Keeping physically fit and having more flexible arteries may be keys to slower brain aging, says a study from Australia's Swinburne's Center for Human Psychopharmacology.
"Exactly why this occurs is unclear, but research indicates that exercise and physical fitness are protective," said lead author Greg Kennedy. "A healthier, more elastic aorta is also theorized to protect cognitive function, by reducing the negative effects of excessive blood pressure on the brain."
Kennedy says that from early adulthood, memory and other features of cognition slowly decline, and the risk of dementia rises with age.
His study investigated whether fitness was associated with better cognition through a healthier aorta. Participants were between the ages of 60 and 90 people (73 females and 29 males who were living independently in aged-care communities in Melbourne).
Their fitness was assessed with the Six-Minute Walk test which involved participants walking back and forth between two markers placed 10 meters apart for six minutes. The stiffness of their arteries was assessed along with their cognitive performance.
Only participants who completed the full six minutes were included in the analysis, which assessed the stiffness of their arteries and cognitive performance.
Although the study didn't find that physical fitness had a direct effect on the stiffness of arteries, Kennedy said that long-term fitness may be a better predictor.
"People generally are less fit and have stiffer arteries as they age, which seems to explain the difference in memory ability that is usually attributed to 'getting older,'" Kennedy says.
"Unfortunately, there is currently no effective pharmacological intervention that has proven effective in the long term in reducing this decline or staving off dementia," he said.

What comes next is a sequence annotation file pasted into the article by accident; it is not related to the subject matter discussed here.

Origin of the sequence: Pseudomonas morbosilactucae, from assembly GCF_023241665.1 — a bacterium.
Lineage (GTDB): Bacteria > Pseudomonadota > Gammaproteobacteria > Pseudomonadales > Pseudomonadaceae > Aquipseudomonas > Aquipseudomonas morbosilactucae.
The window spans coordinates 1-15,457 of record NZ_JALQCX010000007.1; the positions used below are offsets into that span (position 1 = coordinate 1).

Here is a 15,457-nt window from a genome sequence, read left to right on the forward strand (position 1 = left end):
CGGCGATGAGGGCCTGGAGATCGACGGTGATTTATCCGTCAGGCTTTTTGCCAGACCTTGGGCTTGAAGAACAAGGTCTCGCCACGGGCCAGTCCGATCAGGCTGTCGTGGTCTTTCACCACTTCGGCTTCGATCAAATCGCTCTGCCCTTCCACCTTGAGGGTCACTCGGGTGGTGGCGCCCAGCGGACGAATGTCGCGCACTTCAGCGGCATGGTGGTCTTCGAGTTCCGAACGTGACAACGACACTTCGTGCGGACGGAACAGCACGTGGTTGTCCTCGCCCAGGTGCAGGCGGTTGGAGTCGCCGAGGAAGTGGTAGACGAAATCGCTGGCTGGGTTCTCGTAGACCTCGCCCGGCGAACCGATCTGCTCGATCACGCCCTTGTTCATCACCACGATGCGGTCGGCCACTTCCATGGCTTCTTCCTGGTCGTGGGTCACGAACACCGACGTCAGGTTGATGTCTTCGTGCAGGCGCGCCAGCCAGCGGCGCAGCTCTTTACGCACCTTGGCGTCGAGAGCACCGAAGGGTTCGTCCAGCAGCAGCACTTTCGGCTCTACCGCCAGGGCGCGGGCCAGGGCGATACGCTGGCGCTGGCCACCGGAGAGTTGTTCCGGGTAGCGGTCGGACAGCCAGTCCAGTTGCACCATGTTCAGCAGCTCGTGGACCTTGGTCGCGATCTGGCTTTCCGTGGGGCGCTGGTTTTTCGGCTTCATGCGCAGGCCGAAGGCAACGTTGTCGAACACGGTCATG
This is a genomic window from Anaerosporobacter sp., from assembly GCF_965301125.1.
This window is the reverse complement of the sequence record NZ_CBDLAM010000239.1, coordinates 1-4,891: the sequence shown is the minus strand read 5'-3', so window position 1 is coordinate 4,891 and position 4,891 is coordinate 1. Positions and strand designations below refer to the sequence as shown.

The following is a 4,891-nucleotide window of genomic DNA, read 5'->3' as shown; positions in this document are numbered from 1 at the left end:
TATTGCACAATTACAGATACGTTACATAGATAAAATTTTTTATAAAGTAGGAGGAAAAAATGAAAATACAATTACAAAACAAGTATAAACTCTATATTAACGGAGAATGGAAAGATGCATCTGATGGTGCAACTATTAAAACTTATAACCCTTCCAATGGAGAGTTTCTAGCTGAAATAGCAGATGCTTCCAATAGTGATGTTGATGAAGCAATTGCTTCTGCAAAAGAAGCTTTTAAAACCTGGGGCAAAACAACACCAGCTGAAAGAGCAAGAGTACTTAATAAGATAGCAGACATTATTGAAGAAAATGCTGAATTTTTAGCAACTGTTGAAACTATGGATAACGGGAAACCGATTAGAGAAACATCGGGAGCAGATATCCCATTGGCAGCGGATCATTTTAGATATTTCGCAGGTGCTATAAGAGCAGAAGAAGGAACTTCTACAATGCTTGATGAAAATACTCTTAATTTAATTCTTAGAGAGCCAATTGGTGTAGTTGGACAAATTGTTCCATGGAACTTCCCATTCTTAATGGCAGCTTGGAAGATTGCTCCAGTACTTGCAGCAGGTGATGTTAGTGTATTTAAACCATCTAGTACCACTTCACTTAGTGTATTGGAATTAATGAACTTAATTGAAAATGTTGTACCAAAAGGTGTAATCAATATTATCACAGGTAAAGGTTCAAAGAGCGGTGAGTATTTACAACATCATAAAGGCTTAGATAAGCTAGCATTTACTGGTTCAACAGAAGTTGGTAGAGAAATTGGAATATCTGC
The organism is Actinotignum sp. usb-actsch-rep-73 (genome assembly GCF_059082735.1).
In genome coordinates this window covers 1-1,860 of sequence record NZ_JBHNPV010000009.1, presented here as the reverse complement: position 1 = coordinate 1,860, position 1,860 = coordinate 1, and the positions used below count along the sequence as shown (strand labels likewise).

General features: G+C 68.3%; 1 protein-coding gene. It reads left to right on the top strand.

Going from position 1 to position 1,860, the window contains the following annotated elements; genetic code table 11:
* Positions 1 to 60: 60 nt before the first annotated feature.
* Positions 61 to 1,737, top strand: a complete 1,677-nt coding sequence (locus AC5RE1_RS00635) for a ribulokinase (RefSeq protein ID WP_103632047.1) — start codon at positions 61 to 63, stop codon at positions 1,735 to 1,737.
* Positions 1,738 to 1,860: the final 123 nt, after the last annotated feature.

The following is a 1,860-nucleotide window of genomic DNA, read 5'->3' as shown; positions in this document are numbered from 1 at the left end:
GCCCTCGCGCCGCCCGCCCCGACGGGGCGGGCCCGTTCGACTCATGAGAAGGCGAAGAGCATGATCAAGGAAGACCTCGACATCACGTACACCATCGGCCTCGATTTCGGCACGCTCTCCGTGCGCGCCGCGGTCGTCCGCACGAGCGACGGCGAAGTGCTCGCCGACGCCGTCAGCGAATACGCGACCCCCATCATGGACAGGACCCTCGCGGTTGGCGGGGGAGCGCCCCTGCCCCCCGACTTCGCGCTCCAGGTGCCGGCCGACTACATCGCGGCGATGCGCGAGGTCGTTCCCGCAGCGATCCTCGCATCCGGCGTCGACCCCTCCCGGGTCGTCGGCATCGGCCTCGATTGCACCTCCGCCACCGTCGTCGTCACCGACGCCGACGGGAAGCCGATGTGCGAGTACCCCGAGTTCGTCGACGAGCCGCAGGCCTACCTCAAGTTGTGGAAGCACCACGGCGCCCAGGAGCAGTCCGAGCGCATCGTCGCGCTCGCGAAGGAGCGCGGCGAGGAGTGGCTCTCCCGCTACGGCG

"The results of this study indicate that remaining as physically fit as possible, and monitoring central arterial health, may well be an important, cost effective way to maintain our memory and other brain functions in older age."
The study is scheduled to be published in the Journal of Alzheimer's Disease.
Although the study didn't find that short-term physical fitness made arteries more flexible, a recent animal study published in American Journal of Physiology — Heart and Circulatory Physiology found that minoxidil, which is sold to treat hair loss under the brand name Rogaine, makes stiff vessels more flexible and improves blood flow to vital organs like the brain.
"Minoxidil not only lowered blood pressure, but also increased arterial diameter and restored carotid and cerebral blood flow," said the study's co-author Dr. Michael "Mish" Shoykhet. "Minoxidil also reduced functional arterial stiffness and increased arterial elastin content.
"Equally important, these beneficial changes persisted weeks after the drug was no longer in the bloodstream. The sustained improvements and the increased elastin gene expression suggest that minoxidil treatment may help remodel stiff arteries. Such remodeling may benefit humans whose elastin insufficiency is due to either advanced age or genetic conditions," he said.
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